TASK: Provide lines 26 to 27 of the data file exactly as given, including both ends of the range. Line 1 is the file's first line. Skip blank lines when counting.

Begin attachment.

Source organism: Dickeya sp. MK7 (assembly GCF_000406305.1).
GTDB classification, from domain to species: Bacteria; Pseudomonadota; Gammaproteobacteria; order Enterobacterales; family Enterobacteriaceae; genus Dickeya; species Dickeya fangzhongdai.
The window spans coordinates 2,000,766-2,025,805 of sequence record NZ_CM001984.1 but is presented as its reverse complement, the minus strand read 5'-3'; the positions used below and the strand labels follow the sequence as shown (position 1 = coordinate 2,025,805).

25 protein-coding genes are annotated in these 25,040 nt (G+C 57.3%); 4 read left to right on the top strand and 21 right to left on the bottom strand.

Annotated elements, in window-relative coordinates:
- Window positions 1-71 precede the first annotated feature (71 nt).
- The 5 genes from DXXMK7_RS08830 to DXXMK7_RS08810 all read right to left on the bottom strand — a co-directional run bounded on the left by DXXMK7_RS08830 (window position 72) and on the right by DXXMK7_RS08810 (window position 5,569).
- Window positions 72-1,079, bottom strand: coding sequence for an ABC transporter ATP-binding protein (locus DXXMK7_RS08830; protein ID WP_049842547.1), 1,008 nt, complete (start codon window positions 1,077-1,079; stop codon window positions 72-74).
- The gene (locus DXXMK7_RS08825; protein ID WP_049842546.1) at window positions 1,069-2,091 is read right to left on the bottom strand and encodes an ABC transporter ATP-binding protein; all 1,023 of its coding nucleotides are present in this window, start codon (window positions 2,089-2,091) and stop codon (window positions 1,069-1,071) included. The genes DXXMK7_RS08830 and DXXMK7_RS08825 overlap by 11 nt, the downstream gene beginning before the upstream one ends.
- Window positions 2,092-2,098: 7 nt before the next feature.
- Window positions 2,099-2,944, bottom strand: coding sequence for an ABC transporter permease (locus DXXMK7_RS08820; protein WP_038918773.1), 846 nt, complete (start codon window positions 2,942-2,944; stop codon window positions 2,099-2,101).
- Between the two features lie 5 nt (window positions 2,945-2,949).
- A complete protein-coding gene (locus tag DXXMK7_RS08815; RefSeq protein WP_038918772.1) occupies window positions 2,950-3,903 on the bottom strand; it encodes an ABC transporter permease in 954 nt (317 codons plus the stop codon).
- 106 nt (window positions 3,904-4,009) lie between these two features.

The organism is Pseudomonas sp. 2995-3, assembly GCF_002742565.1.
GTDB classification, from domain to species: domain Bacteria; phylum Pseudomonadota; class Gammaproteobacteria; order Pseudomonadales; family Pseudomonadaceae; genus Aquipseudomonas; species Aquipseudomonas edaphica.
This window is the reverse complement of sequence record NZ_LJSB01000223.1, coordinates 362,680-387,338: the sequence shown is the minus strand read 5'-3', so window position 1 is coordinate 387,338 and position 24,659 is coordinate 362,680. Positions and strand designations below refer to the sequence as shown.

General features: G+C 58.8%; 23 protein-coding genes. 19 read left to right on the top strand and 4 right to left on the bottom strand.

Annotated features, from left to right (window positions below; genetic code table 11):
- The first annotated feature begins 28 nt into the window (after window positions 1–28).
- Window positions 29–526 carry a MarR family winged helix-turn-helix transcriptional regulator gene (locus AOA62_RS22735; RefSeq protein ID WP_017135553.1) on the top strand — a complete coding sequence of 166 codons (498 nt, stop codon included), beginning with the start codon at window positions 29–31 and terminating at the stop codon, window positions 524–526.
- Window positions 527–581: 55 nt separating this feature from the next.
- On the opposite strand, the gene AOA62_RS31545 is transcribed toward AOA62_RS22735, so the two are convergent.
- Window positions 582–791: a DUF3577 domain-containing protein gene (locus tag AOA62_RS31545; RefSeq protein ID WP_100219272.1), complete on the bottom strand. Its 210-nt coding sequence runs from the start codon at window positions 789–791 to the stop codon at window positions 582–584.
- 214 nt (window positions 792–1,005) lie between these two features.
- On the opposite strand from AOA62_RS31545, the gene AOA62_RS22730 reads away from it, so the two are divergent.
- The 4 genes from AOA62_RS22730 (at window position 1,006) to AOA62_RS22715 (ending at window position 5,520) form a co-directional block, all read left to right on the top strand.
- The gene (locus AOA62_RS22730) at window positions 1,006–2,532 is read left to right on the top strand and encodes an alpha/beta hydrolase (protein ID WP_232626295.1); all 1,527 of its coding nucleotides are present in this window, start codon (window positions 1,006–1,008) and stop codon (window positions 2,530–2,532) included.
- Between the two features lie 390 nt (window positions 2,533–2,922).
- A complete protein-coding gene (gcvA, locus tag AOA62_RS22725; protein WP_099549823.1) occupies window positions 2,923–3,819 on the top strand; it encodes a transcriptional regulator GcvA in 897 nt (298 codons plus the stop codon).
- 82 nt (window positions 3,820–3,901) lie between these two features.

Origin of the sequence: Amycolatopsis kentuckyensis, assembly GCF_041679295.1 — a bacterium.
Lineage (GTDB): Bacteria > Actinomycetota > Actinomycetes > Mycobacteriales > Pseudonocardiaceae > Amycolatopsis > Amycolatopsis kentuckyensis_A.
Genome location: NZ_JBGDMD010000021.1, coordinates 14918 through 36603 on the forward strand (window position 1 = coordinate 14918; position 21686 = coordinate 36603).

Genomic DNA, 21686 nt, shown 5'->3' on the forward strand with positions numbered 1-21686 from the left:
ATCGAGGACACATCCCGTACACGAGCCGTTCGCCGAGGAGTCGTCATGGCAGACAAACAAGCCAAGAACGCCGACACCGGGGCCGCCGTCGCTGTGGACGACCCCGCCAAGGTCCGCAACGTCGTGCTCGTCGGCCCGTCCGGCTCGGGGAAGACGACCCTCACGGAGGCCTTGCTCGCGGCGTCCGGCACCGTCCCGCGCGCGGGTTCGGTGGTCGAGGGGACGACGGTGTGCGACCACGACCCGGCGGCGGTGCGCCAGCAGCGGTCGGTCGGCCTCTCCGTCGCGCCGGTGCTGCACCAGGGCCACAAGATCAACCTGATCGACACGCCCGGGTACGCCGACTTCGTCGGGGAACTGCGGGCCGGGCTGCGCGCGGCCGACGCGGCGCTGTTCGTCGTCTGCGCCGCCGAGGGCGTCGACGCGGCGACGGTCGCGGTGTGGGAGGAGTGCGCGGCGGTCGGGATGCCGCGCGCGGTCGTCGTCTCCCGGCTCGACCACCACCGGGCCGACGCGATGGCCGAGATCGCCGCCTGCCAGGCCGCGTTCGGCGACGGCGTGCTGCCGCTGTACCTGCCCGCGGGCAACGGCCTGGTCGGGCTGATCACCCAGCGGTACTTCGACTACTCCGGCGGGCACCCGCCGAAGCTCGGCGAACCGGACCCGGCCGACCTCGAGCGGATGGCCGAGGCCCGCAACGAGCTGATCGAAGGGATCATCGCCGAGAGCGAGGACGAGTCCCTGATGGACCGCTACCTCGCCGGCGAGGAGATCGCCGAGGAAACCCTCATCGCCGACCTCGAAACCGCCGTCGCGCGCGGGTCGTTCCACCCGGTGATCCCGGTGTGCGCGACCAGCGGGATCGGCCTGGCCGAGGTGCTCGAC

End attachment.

- On the opposite strand from AOA62_RS31545, the gene AOA62_RS22730 reads away from it, so the two are divergent.
- The 4 genes from AOA62_RS22730 (at window position 1,006) to AOA62_RS22715 (ending at window position 5,520) form a co-directional block, all read left to right on the top strand.